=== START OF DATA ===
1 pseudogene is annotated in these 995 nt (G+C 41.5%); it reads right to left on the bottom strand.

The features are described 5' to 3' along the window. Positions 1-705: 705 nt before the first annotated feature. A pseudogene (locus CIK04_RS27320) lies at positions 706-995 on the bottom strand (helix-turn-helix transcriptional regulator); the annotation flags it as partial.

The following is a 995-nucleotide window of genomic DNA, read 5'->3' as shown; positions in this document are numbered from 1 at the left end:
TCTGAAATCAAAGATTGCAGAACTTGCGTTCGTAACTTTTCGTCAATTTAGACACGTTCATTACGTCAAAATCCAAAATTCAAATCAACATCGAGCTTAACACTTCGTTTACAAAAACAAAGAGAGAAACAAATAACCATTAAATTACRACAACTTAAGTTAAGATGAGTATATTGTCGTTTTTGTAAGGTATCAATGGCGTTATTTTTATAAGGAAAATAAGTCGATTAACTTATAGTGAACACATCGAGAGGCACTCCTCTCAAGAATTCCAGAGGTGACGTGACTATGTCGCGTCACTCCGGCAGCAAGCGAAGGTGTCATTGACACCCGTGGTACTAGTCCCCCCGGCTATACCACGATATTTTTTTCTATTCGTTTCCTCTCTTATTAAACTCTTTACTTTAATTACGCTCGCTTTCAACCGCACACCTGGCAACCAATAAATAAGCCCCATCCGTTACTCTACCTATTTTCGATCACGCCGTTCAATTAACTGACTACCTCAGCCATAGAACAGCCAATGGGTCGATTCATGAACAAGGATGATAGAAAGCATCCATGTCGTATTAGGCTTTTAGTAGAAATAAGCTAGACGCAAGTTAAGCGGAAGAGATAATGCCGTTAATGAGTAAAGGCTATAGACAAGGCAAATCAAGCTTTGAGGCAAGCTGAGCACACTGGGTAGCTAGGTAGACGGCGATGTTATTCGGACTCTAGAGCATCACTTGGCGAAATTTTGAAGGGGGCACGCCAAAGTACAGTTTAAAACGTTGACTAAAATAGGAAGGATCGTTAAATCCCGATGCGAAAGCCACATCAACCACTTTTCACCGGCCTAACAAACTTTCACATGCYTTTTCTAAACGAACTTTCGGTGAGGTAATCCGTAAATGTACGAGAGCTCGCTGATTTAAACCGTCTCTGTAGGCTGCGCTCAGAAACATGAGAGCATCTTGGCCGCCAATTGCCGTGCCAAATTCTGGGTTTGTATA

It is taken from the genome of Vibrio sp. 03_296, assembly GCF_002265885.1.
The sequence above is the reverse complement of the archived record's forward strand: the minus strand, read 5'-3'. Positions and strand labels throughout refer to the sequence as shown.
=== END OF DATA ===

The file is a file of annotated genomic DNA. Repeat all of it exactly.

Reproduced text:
1 pseudogene is annotated in these 995 nt (G+C 41.5%); it reads right to left on the bottom strand.

The features are described 5' to 3' along the window. Positions 1-705: 705 nt before the first annotated feature. A pseudogene (locus CIK04_RS27320) lies at positions 706-995 on the bottom strand (helix-turn-helix transcriptional regulator); the annotation flags it as partial.

The following is a 995-nucleotide window of genomic DNA, read 5'->3' as shown; positions in this document are numbered from 1 at the left end:
TCTGAAATCAAAGATTGCAGAACTTGCGTTCGTAACTTTTCGTCAATTTAGACACGTTCATTACGTCAAAATCCAAAATTCAAATCAACATCGAGCTTAACACTTCGTTTACAAAAACAAAGAGAGAAACAAATAACCATTAAATTACRACAACTTAAGTTAAGATGAGTATATTGTCGTTTTTGTAAGGTATCAATGGCGTTATTTTTATAAGGAAAATAAGTCGATTAACTTATAGTGAACACATCGAGAGGCACTCCTCTCAAGAATTCCAGAGGTGACGTGACTATGTCGCGTCACTCCGGCAGCAAGCGAAGGTGTCATTGACACCCGTGGTACTAGTCCCCCCGGCTATACCACGATATTTTTTTCTATTCGTTTCCTCTCTTATTAAACTCTTTACTTTAATTACGCTCGCTTTCAACCGCACACCTGGCAACCAATAAATAAGCCCCATCCGTTACTCTACCTATTTTCGATCACGCCGTTCAATTAACTGACTACCTCAGCCATAGAACAGCCAATGGGTCGATTCATGAACAAGGATGATAGAAAGCATCCATGTCGTATTAGGCTTTTAGTAGAAATAAGCTAGACGCAAGTTAAGCGGAAGAGATAATGCCGTTAATGAGTAAAGGCTATAGACAAGGCAAATCAAGCTTTGAGGCAAGCTGAGCACACTGGGTAGCTAGGTAGACGGCGATGTTATTCGGACTCTAGAGCATCACTTGGCGAAATTTTGAAGGGGGCACGCCAAAGTACAGTTTAAAACGTTGACTAAAATAGGAAGGATCGTTAAATCCCGATGCGAAAGCCACATCAACCACTTTTCACCGGCCTAACAAACTTTCACATGCYTTTTCTAAACGAACTTTCGGTGAGGTAATCCGTAAATGTACGAGAGCTCGCTGATTTAAACCGTCTCTGTAGGCTGCGCTCAGAAACATGAGAGCATCTTGGCCGCCAATTGCCGTGCCAAATTCTGGGTTTGTATA

It is taken from the genome of Vibrio sp. 03_296, assembly GCF_002265885.1.
The sequence above is the reverse complement of the archived record's forward strand: the minus strand, read 5'-3'. Positions and strand labels throughout refer to the sequence as shown.